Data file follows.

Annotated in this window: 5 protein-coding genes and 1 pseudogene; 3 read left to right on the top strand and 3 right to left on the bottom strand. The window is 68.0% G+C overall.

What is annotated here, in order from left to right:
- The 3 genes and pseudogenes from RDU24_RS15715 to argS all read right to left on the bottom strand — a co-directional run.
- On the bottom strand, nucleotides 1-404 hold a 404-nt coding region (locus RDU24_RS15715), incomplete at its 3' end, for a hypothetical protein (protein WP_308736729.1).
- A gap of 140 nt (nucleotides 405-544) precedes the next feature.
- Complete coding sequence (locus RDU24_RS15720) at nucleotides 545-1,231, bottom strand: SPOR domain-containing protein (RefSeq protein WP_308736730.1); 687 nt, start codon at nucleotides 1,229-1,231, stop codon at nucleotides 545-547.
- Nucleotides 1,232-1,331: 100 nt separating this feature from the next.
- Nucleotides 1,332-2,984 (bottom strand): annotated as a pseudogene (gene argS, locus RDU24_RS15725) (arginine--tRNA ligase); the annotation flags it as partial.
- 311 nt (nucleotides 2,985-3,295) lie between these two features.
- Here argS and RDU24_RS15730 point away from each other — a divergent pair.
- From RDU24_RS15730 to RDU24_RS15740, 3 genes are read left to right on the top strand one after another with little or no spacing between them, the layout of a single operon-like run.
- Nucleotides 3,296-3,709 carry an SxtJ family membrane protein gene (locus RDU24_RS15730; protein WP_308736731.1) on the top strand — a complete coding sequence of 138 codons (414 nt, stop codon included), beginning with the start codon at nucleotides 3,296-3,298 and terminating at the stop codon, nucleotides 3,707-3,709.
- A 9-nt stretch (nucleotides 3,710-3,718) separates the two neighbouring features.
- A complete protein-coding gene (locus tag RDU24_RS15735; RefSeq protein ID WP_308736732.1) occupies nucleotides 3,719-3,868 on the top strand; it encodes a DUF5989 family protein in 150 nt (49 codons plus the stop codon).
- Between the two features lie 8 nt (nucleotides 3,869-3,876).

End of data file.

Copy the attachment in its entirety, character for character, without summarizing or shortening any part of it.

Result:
Annotated in this window: 5 protein-coding genes and 1 pseudogene; 3 read left to right on the top strand and 3 right to left on the bottom strand. The window is 68.0% G+C overall.

What is annotated here, in order from left to right:
- The 3 genes and pseudogenes from RDU24_RS15715 to argS all read right to left on the bottom strand — a co-directional run.
- On the bottom strand, nucleotides 1-404 hold a 404-nt coding region (locus RDU24_RS15715), incomplete at its 3' end, for a hypothetical protein (protein WP_308736729.1).
- A gap of 140 nt (nucleotides 405-544) precedes the next feature.
- Complete coding sequence (locus RDU24_RS15720) at nucleotides 545-1,231, bottom strand: SPOR domain-containing protein (RefSeq protein WP_308736730.1); 687 nt, start codon at nucleotides 1,229-1,231, stop codon at nucleotides 545-547.
- Nucleotides 1,232-1,331: 100 nt separating this feature from the next.
- Nucleotides 1,332-2,984 (bottom strand): annotated as a pseudogene (gene argS, locus RDU24_RS15725) (arginine--tRNA ligase); the annotation flags it as partial.
- 311 nt (nucleotides 2,985-3,295) lie between these two features.
- Here argS and RDU24_RS15730 point away from each other — a divergent pair.
- From RDU24_RS15730 to RDU24_RS15740, 3 genes are read left to right on the top strand one after another with little or no spacing between them, the layout of a single operon-like run.
- Nucleotides 3,296-3,709 carry an SxtJ family membrane protein gene (locus RDU24_RS15730; protein WP_308736731.1) on the top strand — a complete coding sequence of 138 codons (414 nt, stop codon included), beginning with the start codon at nucleotides 3,296-3,298 and terminating at the stop codon, nucleotides 3,707-3,709.
- A 9-nt stretch (nucleotides 3,710-3,718) separates the two neighbouring features.
- A complete protein-coding gene (locus tag RDU24_RS15735; RefSeq protein ID WP_308736732.1) occupies nucleotides 3,719-3,868 on the top strand; it encodes a DUF5989 family protein in 150 nt (49 codons plus the stop codon).
- Between the two features lie 8 nt (nucleotides 3,869-3,876).